Mustard was written into King Richard’s cook book ‘The Forme of Cury ‘as a condiment (England in 1390). Here we find mustard seeds combined with flour and cinnamon, shaped into balls where they would be left stored to dry before being combined with liquid to make a mustard paste.

Where is mustard famous?

Tewkesbury, in Gloucestershire, became famous for its mustard balls that were combined with horseradish – a common weed in the area – before being transported around the county. Even Falstaff mentions mustard in Shakespeare’s Henry 1V Part 2!

Tewkesbury’s remarkable mustard was prosperous from the 15th century but by the 19th century the manufacturing stopped & Mr Coleman, of Norwich, establishing mustard as an industrial food ingredient and becoming the first mustard millers in the world. However, in 2013 an artisan producer called ‘the Genuine Tewkesbury Mustard Company’ established ‘to keep the ball rolling’ and sell a range of mustards and mustard balls, even one encased in gold! Visit http://www.tewkesburymustard.co.uk.

Norfolk has played an important part in the revival of mustard and has saved mustard production in the UK which became threatened due to poor harvests and bad weather.

In 2007 there was a lack of plant breeding so scientists brought the spice back from the brink of collapse, thanks to a jar of mustard seeds stored at the back of Colman’s. They used this to establish what was causing a drop in yields, also discovering the flavour had changed in some of Colman’s mustard during this process. At this point the English mustard Growers co-operative was formed to develop the crop in the East of England where it is predominantly grown.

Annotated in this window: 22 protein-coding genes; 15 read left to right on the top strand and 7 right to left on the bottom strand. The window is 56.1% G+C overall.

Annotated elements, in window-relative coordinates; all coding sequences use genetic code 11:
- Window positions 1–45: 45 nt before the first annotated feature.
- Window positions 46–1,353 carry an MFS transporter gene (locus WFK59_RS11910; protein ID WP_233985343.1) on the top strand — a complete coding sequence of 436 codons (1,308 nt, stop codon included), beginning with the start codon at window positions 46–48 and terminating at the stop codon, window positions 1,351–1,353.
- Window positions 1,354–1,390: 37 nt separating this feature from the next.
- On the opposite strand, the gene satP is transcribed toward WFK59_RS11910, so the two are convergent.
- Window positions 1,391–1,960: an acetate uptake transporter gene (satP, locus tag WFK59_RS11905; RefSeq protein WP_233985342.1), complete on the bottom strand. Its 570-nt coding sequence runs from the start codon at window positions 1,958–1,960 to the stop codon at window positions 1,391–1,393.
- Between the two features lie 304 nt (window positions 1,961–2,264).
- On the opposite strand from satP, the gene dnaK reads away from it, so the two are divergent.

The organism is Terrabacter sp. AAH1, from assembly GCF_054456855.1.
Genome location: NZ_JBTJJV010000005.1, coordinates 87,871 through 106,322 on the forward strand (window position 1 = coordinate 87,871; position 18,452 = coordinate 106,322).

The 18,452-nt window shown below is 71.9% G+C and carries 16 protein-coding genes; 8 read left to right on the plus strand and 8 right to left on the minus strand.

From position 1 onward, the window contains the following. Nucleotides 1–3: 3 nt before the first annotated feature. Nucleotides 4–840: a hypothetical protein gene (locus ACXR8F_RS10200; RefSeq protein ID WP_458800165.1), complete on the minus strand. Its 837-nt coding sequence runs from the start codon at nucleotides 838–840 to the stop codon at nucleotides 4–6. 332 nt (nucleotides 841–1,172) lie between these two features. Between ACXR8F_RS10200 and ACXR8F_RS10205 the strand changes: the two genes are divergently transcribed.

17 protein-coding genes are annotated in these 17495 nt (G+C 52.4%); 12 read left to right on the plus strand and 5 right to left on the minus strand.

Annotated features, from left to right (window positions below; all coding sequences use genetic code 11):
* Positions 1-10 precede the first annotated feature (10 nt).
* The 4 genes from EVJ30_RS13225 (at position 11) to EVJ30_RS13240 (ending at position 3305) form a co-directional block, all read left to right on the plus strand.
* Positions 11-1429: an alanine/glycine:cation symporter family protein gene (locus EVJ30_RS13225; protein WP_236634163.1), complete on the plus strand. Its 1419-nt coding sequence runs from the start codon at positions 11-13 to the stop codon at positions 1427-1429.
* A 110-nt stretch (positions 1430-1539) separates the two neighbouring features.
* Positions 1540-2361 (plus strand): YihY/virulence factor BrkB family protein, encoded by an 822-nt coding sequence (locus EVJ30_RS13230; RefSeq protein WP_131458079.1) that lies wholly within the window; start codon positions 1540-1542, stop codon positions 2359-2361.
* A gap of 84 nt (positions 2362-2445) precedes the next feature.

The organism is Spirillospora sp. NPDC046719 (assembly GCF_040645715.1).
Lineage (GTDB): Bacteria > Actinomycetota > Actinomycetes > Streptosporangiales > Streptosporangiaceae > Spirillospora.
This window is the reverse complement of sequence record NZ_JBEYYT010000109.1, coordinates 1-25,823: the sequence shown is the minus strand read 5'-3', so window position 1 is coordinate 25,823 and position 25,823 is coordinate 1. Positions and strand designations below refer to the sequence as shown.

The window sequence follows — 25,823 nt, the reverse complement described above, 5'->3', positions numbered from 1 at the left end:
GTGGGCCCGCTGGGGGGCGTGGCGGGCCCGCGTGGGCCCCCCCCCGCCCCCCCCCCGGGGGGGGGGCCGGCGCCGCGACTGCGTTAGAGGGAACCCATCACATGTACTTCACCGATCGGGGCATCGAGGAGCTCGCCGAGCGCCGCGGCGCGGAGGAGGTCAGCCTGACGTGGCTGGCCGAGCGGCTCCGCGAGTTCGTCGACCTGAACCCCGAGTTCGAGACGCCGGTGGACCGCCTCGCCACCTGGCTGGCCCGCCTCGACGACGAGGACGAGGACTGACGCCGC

How is Mustard used in cooking?

As a store cupboard essential this condiment can add some kick to a salad dressing, make a delicious glaze for roast meats such as pork, lamb or turkey breast. It can be added to pasta for a creamy sauce or be mashed into potatoes.

A common ingredient in Indian cooking black mustard seeds are fried and added to stir frys, lentil or rice dishes for spice and texture. A classic combination in Bengali dishes in the eastern region of India, mustard is used for coconut curries, added to fish, yogurt and rice dishes.

Try frying mustard seeds in oil until they pop and unleash their full flavour and add fennel, cumin and coriander seeds for some intensifying flavours.

White mustard seeds are perfect for making pickling brines for tangy pickled onions or toasted and added to dishes or in a salad dressing.

For a healthy recipe try our Fennel and Garlic Meatballs with a mustard gravy – recipe card available when you sign up to our monthly e-bulletin.

Top Tip

  • Mustard seeds can become bitter when overworked. If you grind them quickly in a spice grinder they should be fine.

 

 

Quick Mustard Fix

For those quick after work mid-week recipes, buy Jeyels South Indian Fish curry sauce with its tangy aromatic flavours of coriander, mustard seeds, juicy tomatoes and cream coconut for a mouth watering sauce perfect when added to fish.